17. 17. Pluses and Minuses of Feature Toggles • Pluses – Allows uncompleted code to be checked in. Toggle feature off and it will not be executed during test and, hence, will not break the build – Allows for flexible deployment process. We will see this later. • Minuses – Clutters code. – Misuse of feature toggle can have serious consequences. Knight Capital lost (US) $440 Million in 45 minutes partially as a result of a repurposed feature toggle. • Best practice: Remove feature toggles once the code has been committed to production.
  18. 18. Overview • What is the problem? • Deployment pipeline • Integration testing • Staging
  19. 19. Staging Testing • After successful integration testing • Machine image does not change from successful integration testing • Mirror input from production system to create an input stream for performance testing • Production system input stream will not test new features. Additional tests are required for new features. Staging Environment Production Environment
  20. 20. Staging Testing Database • Make copy of production database. – Assumes reasonable size production database – Some cloud vendors make hourly back ups of production database, can use one of these as test. • Ensure writes to database do not affect production database • After test completes you will need to check test database for correctness.
  21. 21. Where do tests come from? • Test Driven Development advocates writing tests before developing a feature. – Results in a collection of tests • Regression tests – past problems with the system result in a collection of test cases • Edge/boundary cases – how well are edge cases handled? • Error cases – what happens when erroneous input occurs?
  22. 22. Additional tests • Static analyzers – Analyze code for known problems. E.g. SQL injection, buffer overflow – Detect some problems at code level with modularity • Dynamic analyzers – Mainly for security – Penetration testing. Looks for back door ways into a system.
  23. 23. Continuous Deployment/Delivery • Continuous deployment and continuous delivery are two terms meaning almost the same thing. • Both terms imply automated movement between stages of the deployment pipeline. • Continuous delivery: a developer’s commit triggers a sequence that automatically results either in failure to pass tests or in a machine image prepared for production, i.e. in UAT environment. • Continuous deployment: a developer’s commit triggers a sequence that automatically results either in failure to pass tests or in a machine image being placed into production, i.e. moved from UAT into production.
  24. 24. Continuous Delivery • Not all organizations can adopt continuous delivery. – Banks, for example, require that a human certify any release – A human examines the output of the AUT/Performance testing to ensure compliance with various financial regulations • Continuous delivery assumes a good test suite. • Some organizations will use continuous delivery with quick roll backs in case of errors (live testing). • Continuous delivery – Virtues – reduces manual intervention and speeds up the delivery process. – Drawbacks - implies adherence to a number of constraints that we will discuss.
  25. 25. Configuration Parameters • All external references from the environment are specified by URLs – These constitute the difference between operating in a build environment, the UAT environment, or the production environment • URLs for the different environments can be specified in a database. • Other configuration parameters can also be specified in the database. These may vary based on environment or circumstances. E.g. – Feature toggle values – Maximum number of virtual machines in autoscaling group. • At start up, the system is informed of the location of its configuration parameters, it reads them in, and uses them to perform its duties.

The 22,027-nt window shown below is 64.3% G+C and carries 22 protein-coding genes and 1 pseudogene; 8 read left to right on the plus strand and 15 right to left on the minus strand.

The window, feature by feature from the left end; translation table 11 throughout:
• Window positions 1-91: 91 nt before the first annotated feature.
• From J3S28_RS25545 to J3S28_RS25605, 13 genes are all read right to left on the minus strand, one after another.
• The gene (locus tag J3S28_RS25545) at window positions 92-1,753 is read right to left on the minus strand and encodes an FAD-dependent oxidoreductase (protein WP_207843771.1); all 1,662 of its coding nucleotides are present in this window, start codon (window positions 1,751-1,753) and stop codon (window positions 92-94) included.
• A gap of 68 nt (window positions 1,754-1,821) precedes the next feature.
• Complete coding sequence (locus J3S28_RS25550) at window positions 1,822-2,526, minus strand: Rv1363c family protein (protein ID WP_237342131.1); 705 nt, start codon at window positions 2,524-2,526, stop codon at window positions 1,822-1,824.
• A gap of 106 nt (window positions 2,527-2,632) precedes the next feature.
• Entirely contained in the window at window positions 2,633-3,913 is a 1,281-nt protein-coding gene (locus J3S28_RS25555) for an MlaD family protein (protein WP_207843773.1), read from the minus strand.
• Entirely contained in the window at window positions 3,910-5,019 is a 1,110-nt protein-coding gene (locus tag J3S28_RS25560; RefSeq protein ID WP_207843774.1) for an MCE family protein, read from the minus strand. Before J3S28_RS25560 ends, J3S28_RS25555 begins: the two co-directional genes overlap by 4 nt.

26. 26. Tools and Scripts • Specialized tools exist for the different stages of the deployment pipeline – Continuous integration tools – Environment specification and migration tools • Programs for these tools are called “scripts” • One (and only one) script should exist that invokes a system and tells it where to find its environmental parameters.
  27. 27. Traceability • Everything to goes into a component in production should be traceable – What version of which modules are included in the component – What version of the database is being accessed – What version of dependent systems are being used – What configuration parameters were set – What script was used to build the environment and place the system into production. – What values of the features toggles were used. – …
  28. 28. Achieving traceability • All of the information could be available from a version control system • This requires that everything be version controlled – code, scripts, and dependent systems. • During operational problems, there is a tendency to modify the production system via the console. This is not traceable. • Best practice is to lock down the environment creation and modification process to authorized users and require everyone to go through the process of modifying a script and checking it in before using it.
  29. 29. Architectural implications of build and test • Use feature toggles • Interact with external world only through URLs • Small modules are easier to test.
  30. 30. Summary • The deployment pipeline describes the steps and the processes to move code from development to production – Build – Staging – Production • Associating an environment with each step and restricting interaction from within the environment to outside the environment to URLs allows simpler movement through the steps • Continuous deployment has movement through all of the steps automated • Everything should be configuration controlled and access to the production system should be restricted to configuration controlled items.